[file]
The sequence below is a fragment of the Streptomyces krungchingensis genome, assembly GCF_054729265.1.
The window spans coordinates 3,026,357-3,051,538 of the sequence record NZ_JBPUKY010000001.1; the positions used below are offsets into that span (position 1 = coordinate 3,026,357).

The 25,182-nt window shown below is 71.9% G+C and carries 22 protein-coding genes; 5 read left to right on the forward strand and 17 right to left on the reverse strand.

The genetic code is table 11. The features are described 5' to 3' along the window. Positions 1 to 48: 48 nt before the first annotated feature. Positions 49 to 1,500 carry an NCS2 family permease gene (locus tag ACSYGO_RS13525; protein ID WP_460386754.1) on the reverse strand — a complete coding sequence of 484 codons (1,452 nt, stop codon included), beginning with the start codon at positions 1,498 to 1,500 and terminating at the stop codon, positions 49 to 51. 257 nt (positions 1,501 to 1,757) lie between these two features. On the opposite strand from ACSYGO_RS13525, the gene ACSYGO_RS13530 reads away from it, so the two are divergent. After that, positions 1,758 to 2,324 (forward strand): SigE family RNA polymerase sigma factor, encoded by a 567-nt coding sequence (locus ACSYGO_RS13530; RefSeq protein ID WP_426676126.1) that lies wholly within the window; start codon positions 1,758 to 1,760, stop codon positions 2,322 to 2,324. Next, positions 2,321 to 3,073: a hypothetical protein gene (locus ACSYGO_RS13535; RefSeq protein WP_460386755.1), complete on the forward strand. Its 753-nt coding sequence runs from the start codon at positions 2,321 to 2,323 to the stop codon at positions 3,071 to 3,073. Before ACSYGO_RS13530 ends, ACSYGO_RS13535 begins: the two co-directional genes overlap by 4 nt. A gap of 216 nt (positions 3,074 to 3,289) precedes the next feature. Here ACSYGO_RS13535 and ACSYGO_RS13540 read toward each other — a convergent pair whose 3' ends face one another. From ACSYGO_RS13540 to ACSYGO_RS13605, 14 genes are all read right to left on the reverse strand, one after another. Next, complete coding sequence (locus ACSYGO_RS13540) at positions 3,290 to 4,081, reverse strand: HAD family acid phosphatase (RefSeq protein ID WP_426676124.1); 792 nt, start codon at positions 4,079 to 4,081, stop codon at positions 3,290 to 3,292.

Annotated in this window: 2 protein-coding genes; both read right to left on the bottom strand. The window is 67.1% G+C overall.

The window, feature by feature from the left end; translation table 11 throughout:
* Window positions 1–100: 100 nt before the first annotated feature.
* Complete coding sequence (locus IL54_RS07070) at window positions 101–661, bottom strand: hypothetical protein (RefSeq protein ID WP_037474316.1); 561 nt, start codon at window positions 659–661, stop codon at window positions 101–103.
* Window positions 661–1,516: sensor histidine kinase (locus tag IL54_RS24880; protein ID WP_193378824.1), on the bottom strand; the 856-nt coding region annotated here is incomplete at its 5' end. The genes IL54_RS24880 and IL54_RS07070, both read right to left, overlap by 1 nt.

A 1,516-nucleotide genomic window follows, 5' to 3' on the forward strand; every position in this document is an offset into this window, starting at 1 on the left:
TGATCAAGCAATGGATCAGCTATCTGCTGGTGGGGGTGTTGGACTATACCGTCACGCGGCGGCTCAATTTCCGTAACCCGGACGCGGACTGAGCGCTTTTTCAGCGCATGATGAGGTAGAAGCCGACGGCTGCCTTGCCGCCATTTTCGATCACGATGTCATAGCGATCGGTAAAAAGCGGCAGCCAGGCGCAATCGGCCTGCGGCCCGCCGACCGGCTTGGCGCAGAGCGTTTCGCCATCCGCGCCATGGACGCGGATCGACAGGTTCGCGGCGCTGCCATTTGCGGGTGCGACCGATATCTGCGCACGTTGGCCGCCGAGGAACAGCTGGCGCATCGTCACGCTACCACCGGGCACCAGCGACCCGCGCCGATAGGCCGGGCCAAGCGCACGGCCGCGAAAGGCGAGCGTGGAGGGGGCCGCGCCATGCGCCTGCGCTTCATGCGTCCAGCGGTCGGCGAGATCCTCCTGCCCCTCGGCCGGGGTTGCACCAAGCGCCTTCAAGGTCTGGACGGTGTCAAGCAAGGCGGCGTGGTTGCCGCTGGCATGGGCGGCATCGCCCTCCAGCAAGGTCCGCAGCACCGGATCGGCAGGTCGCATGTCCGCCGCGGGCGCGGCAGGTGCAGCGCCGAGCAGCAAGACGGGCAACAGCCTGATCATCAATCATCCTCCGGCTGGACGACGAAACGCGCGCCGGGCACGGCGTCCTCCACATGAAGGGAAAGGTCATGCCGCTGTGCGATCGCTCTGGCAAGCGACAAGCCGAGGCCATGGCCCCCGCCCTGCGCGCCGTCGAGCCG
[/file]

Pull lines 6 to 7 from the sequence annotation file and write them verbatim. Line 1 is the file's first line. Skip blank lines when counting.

The window, feature by feature from the left end; translation table 11 throughout:
* Window positions 1–100: 100 nt before the first annotated feature.